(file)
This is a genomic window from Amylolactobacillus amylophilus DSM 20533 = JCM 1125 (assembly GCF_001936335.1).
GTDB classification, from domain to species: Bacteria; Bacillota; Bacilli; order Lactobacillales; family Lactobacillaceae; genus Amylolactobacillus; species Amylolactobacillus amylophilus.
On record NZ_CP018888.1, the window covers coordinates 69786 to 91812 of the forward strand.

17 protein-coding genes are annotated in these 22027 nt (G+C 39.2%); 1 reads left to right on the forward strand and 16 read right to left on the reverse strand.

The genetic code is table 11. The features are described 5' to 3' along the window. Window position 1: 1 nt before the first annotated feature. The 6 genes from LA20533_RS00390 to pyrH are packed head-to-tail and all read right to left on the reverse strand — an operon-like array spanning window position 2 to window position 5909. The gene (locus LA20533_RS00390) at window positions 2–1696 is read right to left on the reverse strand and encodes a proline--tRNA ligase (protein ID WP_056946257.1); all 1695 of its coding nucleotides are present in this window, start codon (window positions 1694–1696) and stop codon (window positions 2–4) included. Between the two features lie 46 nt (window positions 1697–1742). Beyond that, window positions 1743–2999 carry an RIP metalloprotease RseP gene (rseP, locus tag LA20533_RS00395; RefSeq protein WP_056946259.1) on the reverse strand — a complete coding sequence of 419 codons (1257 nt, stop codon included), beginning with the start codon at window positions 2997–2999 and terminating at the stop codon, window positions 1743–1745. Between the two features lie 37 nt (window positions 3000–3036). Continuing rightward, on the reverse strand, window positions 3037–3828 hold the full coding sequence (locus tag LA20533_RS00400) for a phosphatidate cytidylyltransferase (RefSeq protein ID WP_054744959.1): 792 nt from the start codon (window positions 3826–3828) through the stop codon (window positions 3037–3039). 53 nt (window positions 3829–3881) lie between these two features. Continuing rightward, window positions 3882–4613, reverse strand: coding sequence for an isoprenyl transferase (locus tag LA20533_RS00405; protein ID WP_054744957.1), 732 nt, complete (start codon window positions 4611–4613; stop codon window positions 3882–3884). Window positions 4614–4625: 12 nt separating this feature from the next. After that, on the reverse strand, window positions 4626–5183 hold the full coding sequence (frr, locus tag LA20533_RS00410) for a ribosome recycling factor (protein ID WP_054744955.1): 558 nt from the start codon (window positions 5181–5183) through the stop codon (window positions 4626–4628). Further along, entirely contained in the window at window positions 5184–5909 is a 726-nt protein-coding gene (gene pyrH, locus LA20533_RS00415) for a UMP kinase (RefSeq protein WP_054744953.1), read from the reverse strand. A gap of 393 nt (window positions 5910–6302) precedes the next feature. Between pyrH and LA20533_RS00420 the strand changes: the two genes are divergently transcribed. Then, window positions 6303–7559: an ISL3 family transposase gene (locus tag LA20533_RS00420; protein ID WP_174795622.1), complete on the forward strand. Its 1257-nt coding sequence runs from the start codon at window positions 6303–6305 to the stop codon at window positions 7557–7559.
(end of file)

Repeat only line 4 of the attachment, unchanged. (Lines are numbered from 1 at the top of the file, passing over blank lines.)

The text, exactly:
17 protein-coding genes are annotated in these 22027 nt (G+C 39.2%); 1 reads left to right on the forward strand and 16 read right to left on the reverse strand.